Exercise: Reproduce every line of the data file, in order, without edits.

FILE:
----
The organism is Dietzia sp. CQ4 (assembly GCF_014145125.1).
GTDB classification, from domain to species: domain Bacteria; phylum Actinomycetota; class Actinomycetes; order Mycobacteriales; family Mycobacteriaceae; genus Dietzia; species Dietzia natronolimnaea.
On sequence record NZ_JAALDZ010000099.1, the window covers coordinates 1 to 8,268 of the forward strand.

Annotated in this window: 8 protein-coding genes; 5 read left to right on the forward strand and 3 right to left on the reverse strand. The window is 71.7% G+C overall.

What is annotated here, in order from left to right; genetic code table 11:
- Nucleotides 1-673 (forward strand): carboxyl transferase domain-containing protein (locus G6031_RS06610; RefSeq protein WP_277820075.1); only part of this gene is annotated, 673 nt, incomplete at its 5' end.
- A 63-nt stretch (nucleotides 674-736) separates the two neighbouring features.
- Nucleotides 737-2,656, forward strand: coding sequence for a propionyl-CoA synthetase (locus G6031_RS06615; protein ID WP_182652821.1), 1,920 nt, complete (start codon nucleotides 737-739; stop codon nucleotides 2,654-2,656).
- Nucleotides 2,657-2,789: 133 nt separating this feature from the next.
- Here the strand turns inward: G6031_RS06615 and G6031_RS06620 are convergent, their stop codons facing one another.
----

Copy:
The organism is Dietzia sp. CQ4 (assembly GCF_014145125.1).
GTDB classification, from domain to species: domain Bacteria; phylum Actinomycetota; class Actinomycetes; order Mycobacteriales; family Mycobacteriaceae; genus Dietzia; species Dietzia natronolimnaea.
On sequence record NZ_JAALDZ010000099.1, the window covers coordinates 1 to 8,268 of the forward strand.

Annotated in this window: 8 protein-coding genes; 5 read left to right on the forward strand and 3 right to left on the reverse strand. The window is 71.7% G+C overall.

What is annotated here, in order from left to right; genetic code table 11:
- Nucleotides 1-673 (forward strand): carboxyl transferase domain-containing protein (locus G6031_RS06610; RefSeq protein WP_277820075.1); only part of this gene is annotated, 673 nt, incomplete at its 5' end.
- A 63-nt stretch (nucleotides 674-736) separates the two neighbouring features.
- Nucleotides 737-2,656, forward strand: coding sequence for a propionyl-CoA synthetase (locus G6031_RS06615; protein ID WP_182652821.1), 1,920 nt, complete (start codon nucleotides 737-739; stop codon nucleotides 2,654-2,656).
- Nucleotides 2,657-2,789: 133 nt separating this feature from the next.
- Here the strand turns inward: G6031_RS06615 and G6031_RS06620 are convergent, their stop codons facing one another.